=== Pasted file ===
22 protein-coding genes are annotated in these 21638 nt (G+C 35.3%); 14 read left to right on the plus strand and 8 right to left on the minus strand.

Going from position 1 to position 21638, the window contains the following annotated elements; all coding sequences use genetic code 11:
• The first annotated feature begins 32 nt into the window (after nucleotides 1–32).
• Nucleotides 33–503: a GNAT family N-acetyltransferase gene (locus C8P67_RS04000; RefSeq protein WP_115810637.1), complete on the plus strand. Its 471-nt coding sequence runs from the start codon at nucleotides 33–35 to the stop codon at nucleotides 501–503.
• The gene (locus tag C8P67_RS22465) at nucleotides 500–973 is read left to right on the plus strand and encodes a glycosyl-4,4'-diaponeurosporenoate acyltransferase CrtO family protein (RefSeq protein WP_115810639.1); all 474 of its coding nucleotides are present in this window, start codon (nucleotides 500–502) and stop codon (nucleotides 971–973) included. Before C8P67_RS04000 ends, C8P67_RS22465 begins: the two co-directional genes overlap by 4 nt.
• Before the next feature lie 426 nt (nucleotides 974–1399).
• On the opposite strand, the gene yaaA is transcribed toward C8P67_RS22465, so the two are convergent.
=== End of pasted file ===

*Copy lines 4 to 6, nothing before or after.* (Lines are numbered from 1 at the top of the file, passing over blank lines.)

• Nucleotides 33–503: a GNAT family N-acetyltransferase gene (locus C8P67_RS04000; RefSeq protein WP_115810637.1), complete on the plus strand. Its 471-nt coding sequence runs from the start codon at nucleotides 33–35 to the stop codon at nucleotides 501–503.
• The gene (locus tag C8P67_RS22465) at nucleotides 500–973 is read left to right on the plus strand and encodes a glycosyl-4,4'-diaponeurosporenoate acyltransferase CrtO family protein (RefSeq protein WP_115810639.1); all 474 of its coding nucleotides are present in this window, start codon (nucleotides 500–502) and stop codon (nucleotides 971–973) included. Before C8P67_RS04000 ends, C8P67_RS22465 begins: the two co-directional genes overlap by 4 nt.
• Before the next feature lie 426 nt (nucleotides 974–1399).